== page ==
Davis, Calif., (June 30, 2017) – When the UC Davis Fire Department trained with campus experts this spring on how to corral loose animals and load horses into trailers, the firefighters likely had no idea they’d be putting their new skills to use so soon.
On June 19, they did just that, evacuating a barn full of goats, chickens and a young calf as a grass fire barreled toward it. And thank goodness they did, because the wind-stoked flames eventually consumed the barn.
“Instead of futily attempting to save the barn, my decision was to direct the crew to evacuate the animals as quickly as possible and protect the adjoining house,” Acting Capt. Ben Rizzo said.
The incident began as a car fire that spread to the grass on a property near Dixon. Authorities called in reinforcements — and that brought out the campus Fire Department.
“Rizzo and his crew were able to immediately draw on their recent animal handling and rescue trainingprovided by the UC Davis School of Veterinary Medicine and Department of Animal Science,” according to a report on the veterinary medicine website.
“Their hands-on experience allowed them to prioritize the animal life risk and understand what was needed to move them. The firefighters were able to get the animals from a place of immediate danger to a safe refuge. Swift actions and a good understanding of animal behavior and handling certainly saved numerous lives that evening.”
The training program had been in the works since last fall, led by Jim Green, director of rescue for the British Animal Rescue and Trauma Care Association, and who also is a firefighter in Hampshire, England. The School of Veterinary brought him here for a yearlong stint with the Center for Equine Health, to add to the expertise the school already has with its Veterinary Emergency Response Team and International Animal Welfare Training Institute.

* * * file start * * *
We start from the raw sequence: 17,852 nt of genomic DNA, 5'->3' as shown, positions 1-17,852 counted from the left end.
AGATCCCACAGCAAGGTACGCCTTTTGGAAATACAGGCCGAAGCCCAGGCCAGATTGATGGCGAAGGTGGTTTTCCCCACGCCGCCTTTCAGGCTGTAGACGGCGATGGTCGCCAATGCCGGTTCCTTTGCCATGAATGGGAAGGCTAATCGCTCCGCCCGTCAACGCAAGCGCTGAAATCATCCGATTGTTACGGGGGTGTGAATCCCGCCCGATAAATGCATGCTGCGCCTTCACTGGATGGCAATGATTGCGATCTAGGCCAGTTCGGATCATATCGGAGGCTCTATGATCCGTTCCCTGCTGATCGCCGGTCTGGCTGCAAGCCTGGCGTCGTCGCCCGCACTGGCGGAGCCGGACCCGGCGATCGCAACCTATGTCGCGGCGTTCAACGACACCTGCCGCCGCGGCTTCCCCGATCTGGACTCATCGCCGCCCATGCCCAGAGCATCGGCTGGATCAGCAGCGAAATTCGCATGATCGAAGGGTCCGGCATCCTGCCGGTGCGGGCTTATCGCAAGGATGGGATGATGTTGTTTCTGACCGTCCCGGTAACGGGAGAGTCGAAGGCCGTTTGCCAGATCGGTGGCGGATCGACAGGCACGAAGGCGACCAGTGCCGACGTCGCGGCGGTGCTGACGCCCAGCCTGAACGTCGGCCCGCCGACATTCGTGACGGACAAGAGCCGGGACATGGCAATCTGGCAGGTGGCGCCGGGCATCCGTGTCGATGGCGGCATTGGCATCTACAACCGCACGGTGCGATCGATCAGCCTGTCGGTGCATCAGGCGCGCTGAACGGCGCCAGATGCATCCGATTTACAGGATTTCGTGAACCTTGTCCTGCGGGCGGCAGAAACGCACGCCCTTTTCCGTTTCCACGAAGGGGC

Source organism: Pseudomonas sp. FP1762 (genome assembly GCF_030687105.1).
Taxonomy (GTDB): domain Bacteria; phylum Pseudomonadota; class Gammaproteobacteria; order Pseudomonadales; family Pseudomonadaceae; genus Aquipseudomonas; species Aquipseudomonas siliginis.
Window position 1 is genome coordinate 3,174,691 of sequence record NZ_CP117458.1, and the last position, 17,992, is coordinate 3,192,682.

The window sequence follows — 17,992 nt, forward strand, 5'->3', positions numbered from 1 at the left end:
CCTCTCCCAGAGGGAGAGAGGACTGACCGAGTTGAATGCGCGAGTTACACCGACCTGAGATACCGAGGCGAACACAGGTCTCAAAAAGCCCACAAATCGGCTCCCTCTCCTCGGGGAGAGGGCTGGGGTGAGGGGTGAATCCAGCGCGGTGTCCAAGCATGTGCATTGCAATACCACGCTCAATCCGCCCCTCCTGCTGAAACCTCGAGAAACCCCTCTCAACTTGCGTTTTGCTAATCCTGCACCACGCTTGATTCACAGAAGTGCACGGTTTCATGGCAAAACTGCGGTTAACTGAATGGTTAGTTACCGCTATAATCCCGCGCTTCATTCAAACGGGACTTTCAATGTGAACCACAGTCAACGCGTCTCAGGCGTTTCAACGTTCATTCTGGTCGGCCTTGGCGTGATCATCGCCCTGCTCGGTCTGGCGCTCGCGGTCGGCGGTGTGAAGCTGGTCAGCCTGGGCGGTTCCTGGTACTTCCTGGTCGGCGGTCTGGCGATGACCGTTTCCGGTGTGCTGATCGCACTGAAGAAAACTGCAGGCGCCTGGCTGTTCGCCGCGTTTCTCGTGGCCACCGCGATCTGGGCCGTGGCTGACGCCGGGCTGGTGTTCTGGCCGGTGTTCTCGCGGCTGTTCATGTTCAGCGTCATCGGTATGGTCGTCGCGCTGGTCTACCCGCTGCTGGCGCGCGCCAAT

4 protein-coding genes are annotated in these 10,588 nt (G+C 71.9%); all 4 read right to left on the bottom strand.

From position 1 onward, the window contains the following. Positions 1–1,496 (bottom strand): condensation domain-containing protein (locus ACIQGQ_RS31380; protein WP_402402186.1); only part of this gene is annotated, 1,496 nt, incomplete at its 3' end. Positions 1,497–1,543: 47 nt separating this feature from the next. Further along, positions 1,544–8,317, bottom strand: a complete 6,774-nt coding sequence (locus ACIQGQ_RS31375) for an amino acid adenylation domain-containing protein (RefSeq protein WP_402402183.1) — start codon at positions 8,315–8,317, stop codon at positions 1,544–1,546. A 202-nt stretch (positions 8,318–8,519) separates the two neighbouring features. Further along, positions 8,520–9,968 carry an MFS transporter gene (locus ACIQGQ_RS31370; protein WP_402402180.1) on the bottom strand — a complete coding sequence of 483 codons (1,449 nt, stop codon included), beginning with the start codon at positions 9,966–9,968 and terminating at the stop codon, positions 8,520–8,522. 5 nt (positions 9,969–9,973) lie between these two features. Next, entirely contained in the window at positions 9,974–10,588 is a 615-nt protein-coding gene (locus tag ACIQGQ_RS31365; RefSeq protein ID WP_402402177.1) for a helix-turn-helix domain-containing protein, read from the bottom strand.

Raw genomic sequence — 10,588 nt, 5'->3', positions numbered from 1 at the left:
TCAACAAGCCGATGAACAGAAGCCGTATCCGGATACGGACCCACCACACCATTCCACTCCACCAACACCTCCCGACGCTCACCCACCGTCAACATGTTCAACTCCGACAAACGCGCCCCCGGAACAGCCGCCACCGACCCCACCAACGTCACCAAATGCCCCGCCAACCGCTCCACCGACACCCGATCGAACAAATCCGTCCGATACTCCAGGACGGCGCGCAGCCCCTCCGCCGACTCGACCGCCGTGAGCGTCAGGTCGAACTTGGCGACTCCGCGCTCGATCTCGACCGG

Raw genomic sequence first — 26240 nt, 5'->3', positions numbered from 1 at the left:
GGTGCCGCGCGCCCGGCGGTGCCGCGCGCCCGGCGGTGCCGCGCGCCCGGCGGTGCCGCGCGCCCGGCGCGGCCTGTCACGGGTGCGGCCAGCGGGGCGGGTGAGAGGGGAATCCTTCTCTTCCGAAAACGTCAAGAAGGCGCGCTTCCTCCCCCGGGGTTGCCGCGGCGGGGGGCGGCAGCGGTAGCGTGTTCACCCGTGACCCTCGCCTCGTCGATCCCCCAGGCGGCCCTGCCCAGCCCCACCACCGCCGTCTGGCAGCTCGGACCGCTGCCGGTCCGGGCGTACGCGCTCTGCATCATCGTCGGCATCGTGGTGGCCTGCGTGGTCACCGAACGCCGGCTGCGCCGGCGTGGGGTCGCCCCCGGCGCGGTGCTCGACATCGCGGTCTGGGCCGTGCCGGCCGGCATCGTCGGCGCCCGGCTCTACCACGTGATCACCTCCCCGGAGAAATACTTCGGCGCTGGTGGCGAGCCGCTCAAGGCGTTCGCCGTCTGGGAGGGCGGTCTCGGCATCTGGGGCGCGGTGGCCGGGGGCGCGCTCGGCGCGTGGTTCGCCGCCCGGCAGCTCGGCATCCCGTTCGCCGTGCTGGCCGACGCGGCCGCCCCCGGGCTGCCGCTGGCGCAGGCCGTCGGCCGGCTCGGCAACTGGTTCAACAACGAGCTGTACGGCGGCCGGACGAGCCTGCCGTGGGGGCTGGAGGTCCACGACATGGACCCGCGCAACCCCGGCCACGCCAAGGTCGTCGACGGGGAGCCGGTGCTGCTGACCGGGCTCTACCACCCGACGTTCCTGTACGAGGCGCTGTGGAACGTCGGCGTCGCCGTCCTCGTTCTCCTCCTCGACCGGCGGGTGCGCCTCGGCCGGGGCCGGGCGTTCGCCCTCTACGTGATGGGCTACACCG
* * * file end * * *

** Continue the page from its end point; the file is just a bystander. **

In conjunction with the UC Davis Horse Barn, Green developed a risk-based approach to situations in which firefighters encounter animals that need to be rescued or safely moved from harm’s way.
“Firefighters and other responders have to take very different actions in response to the presence of animals at any incident they attend compared to our typical calls for service,” Green said. “Risks range from a domestic pet protecting its environment at home, to defending its owner in a car crash, to a wildland fire where trapped and scared large animals require evacuation.”
UC Davis’ collaboration with Green will extend to the Incidents Involving Animals Conference, Oct. 21-22, hosted by the School of Veterinary Medicine in Partnership with the British Animal Rescue and Trauma Care Association.
Cody Kitaura and Rob Warren contributed to this report.